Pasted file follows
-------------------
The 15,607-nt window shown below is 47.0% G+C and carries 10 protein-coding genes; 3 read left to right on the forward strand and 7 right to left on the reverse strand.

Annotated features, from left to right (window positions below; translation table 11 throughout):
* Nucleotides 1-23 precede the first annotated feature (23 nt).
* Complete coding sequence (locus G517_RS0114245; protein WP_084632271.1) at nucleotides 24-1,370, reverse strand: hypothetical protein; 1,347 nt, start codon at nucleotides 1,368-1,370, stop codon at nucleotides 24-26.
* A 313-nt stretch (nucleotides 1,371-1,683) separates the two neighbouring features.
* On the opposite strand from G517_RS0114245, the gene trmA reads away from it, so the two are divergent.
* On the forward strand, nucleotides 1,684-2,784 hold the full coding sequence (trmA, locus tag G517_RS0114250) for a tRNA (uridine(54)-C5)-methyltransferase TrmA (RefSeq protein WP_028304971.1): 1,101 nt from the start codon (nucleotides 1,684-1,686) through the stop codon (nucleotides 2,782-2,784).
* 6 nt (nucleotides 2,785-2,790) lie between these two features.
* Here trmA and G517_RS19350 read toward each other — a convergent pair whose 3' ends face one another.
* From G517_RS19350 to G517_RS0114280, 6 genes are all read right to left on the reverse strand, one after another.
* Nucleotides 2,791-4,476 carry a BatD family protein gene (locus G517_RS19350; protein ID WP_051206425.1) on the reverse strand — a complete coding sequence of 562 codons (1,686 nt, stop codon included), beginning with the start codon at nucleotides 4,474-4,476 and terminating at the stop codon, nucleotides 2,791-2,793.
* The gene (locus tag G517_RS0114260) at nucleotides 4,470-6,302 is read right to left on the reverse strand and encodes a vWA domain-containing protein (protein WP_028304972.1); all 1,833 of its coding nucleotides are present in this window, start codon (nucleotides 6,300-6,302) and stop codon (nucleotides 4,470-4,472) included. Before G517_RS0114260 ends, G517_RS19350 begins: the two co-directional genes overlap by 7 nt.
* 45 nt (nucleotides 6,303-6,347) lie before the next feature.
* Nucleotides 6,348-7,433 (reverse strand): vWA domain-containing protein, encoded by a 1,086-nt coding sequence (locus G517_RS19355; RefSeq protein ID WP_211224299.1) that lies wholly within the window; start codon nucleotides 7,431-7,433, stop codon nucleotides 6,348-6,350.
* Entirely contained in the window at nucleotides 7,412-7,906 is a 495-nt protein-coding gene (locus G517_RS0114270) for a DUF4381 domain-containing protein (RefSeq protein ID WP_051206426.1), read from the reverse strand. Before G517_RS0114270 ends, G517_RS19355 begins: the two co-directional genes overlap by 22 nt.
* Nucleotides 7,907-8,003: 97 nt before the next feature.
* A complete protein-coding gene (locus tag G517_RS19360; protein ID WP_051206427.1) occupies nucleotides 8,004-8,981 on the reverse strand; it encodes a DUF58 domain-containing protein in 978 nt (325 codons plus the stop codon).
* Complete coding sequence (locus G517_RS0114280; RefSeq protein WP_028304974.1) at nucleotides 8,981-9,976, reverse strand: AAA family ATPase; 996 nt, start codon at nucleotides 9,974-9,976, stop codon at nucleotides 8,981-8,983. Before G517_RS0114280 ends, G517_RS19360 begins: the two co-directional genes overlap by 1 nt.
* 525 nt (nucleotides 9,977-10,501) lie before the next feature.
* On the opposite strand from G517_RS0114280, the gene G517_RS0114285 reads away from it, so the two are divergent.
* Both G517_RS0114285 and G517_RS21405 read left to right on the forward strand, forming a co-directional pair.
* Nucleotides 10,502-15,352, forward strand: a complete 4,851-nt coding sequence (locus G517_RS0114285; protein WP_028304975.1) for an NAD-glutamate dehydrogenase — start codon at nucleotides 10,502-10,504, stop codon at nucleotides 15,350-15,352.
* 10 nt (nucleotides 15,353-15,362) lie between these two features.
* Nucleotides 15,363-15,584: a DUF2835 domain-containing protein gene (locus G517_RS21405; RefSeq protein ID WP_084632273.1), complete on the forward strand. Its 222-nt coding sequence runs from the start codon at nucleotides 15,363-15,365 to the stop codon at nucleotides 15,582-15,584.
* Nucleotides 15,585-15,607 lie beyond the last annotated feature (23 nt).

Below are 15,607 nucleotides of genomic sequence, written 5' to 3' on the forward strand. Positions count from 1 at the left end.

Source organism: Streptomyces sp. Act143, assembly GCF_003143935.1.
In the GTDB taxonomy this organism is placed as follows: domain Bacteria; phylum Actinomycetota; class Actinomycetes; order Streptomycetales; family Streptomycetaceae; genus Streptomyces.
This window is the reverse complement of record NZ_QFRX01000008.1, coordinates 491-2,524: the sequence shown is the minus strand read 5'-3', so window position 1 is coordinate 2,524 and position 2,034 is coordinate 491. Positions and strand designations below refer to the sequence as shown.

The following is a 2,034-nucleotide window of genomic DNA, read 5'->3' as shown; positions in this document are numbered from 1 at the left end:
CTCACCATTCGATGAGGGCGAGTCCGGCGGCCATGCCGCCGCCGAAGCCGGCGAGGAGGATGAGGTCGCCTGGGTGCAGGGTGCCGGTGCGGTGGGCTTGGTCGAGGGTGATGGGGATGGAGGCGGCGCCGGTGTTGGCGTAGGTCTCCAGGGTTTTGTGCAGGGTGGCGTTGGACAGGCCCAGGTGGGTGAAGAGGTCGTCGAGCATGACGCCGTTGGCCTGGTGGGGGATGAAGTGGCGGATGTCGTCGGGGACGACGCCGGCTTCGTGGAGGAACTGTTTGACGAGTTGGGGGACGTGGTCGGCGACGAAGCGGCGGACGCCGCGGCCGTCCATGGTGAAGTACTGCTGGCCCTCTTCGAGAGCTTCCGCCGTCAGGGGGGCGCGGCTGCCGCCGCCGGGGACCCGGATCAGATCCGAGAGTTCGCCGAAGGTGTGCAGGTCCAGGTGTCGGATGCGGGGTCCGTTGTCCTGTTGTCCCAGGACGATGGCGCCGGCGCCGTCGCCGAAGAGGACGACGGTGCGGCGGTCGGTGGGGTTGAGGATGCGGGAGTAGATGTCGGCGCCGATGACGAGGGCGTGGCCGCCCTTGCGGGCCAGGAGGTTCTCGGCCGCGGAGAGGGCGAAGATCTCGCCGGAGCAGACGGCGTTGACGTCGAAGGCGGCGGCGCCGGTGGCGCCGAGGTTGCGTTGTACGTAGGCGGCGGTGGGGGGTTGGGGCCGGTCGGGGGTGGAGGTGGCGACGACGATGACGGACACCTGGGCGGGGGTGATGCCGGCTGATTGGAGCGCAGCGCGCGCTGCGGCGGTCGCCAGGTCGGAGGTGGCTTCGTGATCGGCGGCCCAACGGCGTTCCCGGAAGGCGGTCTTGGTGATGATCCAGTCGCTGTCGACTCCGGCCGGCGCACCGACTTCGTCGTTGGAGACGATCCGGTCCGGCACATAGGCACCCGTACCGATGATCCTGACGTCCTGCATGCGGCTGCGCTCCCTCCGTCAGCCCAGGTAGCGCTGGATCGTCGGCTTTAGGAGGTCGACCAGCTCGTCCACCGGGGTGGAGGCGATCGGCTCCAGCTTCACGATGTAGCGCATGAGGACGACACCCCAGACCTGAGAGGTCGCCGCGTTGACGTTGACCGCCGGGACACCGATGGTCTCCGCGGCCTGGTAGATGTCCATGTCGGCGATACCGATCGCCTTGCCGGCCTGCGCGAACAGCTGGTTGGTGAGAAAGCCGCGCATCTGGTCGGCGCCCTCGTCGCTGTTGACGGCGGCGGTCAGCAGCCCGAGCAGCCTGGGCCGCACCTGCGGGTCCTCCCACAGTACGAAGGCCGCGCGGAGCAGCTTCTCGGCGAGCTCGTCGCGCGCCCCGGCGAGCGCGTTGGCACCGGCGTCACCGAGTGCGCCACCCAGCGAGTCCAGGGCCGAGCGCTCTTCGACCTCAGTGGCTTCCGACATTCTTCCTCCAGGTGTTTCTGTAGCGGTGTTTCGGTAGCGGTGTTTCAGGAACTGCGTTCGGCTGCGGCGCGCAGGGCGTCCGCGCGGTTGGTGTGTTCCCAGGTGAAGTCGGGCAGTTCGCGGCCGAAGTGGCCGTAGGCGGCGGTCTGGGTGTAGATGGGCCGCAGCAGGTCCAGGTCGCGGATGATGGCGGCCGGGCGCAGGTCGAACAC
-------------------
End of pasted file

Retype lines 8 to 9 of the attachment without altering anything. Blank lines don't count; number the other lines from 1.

* 6 nt (nucleotides 2,785-2,790) lie between these two features.
* Here trmA and G517_RS19350 read toward each other — a convergent pair whose 3' ends face one another.